Product details

  • Format: Kindle Edition
  • File Size: 6509 KB
  • Print Length: 368 pages
  • Publisher: Quercus (14 Mar. 2013)
  • Sold by: Amazon Media EU S.à r.l.
  • Language: English
  • ASIN: B009P1WEUE
  • Text-to-Speech: Enabled
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  • Word Wise: Not Enabled
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  • Average Customer Review: 4.3 out of 5 stars  See all reviews (220 customer reviews)
  • Amazon Bestsellers Rank: #14,469 Paid in Kindle Store (See Top 100 Paid in Kindle Store)
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Customer Reviews

Most Helpful Customer Reviews
4 of 4 people found the following review helpful
3.0 out of 5 stars Remarkable story... too much repetition 16 Dec. 2013
By Jim.M
Format:Hardcover|Verified Purchase
Much as I admire some of his previous books this narrative is fairly repetitive & slow reading. No doubting the sentiment & bravery of the guys involved but story strung out & far better if written in half the words.
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1 of 1 people found the following review helpful
3.0 out of 5 stars A good read that perhaps misses it's best angle? 26 Jun. 2015
Format:Paperback
I have just read another's review that basically says "a good book but it gets a bit repetitive". I would say that pretty much sums it up. I have not read a book by this author before and enjoyed the read. You can tell he's coming at it from a positive and respectful angle, and there is always merit in trying to get the "real version" out there to redress the balance after negative press formed on half (if that) of the story. This must be very frustrating for those either involved or connected to those involved, who are sworn to silence or forbidden from trying to defend themselves or their loved ones. At least from this angle, the book is something I appreciate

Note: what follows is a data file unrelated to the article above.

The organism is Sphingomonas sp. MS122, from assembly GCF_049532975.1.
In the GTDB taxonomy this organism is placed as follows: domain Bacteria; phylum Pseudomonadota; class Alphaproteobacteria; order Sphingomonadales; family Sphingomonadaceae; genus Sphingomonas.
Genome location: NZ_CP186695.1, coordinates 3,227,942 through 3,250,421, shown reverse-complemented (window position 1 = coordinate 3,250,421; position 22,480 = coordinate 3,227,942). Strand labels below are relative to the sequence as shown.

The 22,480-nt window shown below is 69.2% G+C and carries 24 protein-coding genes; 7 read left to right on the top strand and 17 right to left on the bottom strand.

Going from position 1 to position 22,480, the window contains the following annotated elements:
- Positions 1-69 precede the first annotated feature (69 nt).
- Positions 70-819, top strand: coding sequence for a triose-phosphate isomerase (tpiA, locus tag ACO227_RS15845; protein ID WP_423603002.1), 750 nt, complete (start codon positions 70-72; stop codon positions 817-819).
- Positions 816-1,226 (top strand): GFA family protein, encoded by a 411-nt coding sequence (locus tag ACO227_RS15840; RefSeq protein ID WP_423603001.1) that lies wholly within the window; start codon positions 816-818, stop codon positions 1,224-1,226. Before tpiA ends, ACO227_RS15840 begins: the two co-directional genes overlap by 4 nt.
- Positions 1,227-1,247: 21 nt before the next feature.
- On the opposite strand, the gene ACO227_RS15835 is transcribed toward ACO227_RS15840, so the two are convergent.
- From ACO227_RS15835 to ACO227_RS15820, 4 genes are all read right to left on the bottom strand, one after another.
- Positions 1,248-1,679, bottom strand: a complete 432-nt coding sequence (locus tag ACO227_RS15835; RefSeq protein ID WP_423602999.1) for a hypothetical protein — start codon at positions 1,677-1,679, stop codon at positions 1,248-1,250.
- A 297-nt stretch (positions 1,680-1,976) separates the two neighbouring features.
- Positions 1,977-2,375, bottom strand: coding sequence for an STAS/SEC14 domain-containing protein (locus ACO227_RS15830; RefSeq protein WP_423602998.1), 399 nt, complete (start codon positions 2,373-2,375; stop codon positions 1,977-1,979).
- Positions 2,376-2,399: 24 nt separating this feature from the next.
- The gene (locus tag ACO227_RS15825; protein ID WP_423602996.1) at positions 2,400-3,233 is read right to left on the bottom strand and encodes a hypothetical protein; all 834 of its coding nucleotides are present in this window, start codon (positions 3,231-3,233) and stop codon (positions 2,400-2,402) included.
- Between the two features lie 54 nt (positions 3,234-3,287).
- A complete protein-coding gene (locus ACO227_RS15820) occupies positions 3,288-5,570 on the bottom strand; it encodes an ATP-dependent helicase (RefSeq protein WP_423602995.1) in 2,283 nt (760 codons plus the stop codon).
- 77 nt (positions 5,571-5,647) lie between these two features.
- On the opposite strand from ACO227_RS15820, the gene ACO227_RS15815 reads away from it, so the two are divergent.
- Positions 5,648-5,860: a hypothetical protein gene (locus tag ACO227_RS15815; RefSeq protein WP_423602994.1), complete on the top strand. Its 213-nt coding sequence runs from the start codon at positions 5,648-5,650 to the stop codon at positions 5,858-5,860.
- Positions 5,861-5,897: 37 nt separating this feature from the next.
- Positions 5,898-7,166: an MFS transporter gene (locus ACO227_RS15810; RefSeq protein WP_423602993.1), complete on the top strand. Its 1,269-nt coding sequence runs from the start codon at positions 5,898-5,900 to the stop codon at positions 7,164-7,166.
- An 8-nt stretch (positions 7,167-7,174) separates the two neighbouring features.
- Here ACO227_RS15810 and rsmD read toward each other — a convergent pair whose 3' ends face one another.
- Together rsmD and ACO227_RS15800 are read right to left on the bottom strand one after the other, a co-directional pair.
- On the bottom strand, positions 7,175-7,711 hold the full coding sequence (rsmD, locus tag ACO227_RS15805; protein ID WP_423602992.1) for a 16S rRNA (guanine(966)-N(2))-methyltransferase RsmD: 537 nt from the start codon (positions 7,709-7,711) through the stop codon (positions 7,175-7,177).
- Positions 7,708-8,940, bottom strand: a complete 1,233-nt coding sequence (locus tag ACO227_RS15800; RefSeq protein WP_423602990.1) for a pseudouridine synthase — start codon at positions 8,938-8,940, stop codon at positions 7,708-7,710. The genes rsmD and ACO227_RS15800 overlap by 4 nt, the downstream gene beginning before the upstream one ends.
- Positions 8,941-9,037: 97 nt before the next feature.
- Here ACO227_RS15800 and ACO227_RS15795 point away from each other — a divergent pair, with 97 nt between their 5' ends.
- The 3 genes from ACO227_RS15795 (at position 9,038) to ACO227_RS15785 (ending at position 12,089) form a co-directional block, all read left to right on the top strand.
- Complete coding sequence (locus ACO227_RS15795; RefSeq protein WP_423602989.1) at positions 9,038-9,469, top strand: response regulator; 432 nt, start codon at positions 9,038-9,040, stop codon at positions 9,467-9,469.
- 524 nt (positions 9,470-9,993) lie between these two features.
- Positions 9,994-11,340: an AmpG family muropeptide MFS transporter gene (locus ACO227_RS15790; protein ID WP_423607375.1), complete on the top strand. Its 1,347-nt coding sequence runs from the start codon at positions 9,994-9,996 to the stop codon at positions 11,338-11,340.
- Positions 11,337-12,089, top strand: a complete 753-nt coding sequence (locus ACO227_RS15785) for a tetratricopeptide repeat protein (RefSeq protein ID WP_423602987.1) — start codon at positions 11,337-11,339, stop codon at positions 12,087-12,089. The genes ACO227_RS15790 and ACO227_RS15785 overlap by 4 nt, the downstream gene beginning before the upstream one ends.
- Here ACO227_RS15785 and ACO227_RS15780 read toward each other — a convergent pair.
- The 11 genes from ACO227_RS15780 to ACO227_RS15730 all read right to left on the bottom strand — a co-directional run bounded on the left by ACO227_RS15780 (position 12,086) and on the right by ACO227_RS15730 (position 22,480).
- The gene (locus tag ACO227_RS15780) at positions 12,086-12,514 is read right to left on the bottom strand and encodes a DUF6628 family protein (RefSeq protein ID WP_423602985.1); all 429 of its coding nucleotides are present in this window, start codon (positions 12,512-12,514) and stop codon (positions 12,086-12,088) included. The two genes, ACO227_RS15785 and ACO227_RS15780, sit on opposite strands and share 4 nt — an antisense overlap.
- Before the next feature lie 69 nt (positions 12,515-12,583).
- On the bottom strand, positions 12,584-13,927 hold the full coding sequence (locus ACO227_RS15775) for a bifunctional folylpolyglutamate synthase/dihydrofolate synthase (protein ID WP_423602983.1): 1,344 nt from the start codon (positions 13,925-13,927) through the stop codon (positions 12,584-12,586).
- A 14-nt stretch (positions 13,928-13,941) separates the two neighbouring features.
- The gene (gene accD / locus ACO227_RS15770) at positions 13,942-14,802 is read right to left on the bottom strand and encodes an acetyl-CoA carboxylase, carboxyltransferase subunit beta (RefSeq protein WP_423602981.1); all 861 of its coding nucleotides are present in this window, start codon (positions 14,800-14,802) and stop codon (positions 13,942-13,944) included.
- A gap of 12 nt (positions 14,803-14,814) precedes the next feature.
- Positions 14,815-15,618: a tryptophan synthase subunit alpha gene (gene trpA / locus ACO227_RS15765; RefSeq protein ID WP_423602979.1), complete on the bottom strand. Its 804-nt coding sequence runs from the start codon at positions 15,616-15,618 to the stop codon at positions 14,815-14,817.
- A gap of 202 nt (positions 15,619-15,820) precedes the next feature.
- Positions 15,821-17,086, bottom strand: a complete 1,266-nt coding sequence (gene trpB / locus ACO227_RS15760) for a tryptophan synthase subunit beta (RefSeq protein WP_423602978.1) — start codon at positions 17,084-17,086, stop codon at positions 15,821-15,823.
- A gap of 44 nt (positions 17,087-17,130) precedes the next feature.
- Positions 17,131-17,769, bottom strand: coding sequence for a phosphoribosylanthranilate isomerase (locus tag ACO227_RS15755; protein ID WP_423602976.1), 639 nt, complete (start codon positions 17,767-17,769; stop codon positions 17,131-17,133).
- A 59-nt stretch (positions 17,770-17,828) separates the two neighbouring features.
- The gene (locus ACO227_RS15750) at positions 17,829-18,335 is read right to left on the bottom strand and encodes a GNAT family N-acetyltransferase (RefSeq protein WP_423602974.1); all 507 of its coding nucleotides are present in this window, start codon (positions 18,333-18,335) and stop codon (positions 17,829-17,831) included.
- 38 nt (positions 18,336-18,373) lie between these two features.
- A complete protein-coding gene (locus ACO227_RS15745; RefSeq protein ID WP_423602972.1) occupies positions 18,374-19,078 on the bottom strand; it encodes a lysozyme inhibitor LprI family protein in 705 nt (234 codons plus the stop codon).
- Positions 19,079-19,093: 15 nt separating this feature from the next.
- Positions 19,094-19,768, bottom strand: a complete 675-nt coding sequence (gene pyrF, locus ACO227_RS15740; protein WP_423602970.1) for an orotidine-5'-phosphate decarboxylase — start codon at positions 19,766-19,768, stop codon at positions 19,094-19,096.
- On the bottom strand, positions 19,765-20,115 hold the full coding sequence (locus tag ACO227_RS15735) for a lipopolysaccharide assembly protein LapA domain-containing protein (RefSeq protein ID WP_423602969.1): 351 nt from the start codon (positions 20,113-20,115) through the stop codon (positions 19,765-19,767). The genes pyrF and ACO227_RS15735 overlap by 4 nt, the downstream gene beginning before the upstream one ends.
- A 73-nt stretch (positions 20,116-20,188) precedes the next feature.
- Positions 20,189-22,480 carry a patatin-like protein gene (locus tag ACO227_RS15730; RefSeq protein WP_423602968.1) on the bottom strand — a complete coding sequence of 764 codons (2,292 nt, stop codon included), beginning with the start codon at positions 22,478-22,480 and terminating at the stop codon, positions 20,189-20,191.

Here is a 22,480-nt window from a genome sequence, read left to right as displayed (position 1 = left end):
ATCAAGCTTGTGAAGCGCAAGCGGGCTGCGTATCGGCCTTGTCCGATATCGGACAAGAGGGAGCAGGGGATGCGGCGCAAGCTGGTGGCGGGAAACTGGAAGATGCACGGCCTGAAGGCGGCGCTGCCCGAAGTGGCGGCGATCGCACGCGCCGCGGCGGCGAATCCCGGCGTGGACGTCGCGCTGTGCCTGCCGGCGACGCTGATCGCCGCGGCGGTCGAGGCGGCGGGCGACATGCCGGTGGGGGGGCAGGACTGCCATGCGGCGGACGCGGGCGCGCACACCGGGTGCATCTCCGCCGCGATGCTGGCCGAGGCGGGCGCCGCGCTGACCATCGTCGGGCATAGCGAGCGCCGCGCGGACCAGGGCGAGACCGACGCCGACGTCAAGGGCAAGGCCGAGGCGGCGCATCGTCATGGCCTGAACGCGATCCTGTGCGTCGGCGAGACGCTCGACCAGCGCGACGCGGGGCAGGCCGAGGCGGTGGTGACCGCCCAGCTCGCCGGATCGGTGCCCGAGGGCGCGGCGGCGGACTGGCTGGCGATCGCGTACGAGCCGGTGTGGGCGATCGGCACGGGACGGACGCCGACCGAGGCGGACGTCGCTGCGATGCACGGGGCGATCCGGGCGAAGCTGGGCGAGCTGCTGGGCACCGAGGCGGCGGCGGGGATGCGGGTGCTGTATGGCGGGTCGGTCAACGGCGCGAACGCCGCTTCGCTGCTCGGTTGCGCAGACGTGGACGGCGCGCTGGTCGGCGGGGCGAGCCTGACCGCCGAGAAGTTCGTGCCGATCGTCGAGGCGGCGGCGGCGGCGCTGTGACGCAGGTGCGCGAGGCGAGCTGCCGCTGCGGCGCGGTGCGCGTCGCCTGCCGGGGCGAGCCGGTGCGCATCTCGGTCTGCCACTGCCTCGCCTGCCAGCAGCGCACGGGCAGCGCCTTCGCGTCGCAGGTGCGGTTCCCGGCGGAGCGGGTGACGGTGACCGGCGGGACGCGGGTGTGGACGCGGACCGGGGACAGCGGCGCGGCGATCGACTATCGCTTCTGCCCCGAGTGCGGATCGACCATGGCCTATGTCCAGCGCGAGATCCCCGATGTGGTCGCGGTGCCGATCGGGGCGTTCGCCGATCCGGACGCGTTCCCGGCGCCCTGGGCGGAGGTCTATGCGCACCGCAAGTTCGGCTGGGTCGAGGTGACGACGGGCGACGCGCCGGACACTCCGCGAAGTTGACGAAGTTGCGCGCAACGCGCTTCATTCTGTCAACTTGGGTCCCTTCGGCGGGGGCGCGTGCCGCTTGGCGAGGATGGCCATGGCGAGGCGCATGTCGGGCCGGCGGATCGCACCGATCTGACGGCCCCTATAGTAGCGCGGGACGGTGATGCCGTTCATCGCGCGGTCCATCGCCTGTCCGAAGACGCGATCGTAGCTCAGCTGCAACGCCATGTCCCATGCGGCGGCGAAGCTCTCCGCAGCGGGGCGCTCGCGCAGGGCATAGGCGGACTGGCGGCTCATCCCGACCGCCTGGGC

Having read all of the main texts on the Bravo Two Zero debacle, I would have liked this book to have explored more of the similarities in failure. At one point in the book Lewis says that lessons were learned from Bravo Two Zero, but after reading the book it hardly seems the case, save for the use of vehicles and the issue of cold weather clothing. The incredible intelligence failures could have been explored more...or perhaps Lewis didn't want to turn it into an analysis of where it all went wrong. For me, the book could have benefitted from an in depth post script covering the post mortem that must surely have taken place. In a way the almost unbelievable repeat of such a clusterf*** was the really interesting story, and that was not investigated.

The action is repetitive. Ok that might be how it happened, but somehow it became frustrating to read. It would probably transfer to screen better than it does on paper.

The book is a good read if you appreciate stories about human spirit, and the incredible will to survive. It is hard to read without thinking how you might cope yourself in such a situation, and realising you wouldn't at all. You leave the book with a great respect for everybody involved (except for those behind the desks who dreamed it up)
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1 of 1 people found the following review helpful
4.0 out of 5 stars LIVELY AND COMPELLING NARRATIVE WELL-TOLD 15 Feb. 2015
Format:Hardcover
leaving aside all questions of the legitimacy of the war,what is striking about the story is the utter and complete lunacy of the original mission which the SF was tasked to do and that British soldiers-one American in their group- had such poor air support having to struggle in and struggle out again on the Chinook shuttle....following this of course the men took a hammering in the media with their SAS commander sacked when the real issue was which idiot or group of idiots would send a team way into enemy territory to take the surrender of a massive enemy force-100,000 strong-without absolutely guaranteed and corroborated intelligence??? (Its also interesting to note that the earlier mission described to board the NV Nisha was also based on flawed intelligence)And one can guarantee almost that these idiots didnt even get a wrap on the knuckles.......rant over.